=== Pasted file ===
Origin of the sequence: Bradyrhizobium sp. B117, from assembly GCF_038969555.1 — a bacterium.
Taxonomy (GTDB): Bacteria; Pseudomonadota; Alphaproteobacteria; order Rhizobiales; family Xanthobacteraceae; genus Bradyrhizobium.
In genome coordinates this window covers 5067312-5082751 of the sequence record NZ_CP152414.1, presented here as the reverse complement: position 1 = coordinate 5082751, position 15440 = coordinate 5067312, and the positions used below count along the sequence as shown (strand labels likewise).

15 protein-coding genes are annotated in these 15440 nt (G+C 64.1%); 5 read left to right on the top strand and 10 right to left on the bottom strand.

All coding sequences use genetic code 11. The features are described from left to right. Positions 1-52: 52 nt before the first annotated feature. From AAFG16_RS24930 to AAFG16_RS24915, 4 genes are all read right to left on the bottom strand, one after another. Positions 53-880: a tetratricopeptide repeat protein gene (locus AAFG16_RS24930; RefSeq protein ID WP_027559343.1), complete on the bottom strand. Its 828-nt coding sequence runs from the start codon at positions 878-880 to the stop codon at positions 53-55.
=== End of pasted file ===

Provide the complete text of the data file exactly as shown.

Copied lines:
Origin of the sequence: Bradyrhizobium sp. B117, from assembly GCF_038969555.1 — a bacterium.
Taxonomy (GTDB): Bacteria; Pseudomonadota; Alphaproteobacteria; order Rhizobiales; family Xanthobacteraceae; genus Bradyrhizobium.
In genome coordinates this window covers 5067312-5082751 of the sequence record NZ_CP152414.1, presented here as the reverse complement: position 1 = coordinate 5082751, position 15440 = coordinate 5067312, and the positions used below count along the sequence as shown (strand labels likewise).

15 protein-coding genes are annotated in these 15440 nt (G+C 64.1%); 5 read left to right on the top strand and 10 right to left on the bottom strand.

All coding sequences use genetic code 11. The features are described from left to right. Positions 1-52: 52 nt before the first annotated feature. From AAFG16_RS24930 to AAFG16_RS24915, 4 genes are all read right to left on the bottom strand, one after another. Positions 53-880: a tetratricopeptide repeat protein gene (locus AAFG16_RS24930; RefSeq protein ID WP_027559343.1), complete on the bottom strand. Its 828-nt coding sequence runs from the start codon at positions 878-880 to the stop codon at positions 53-55.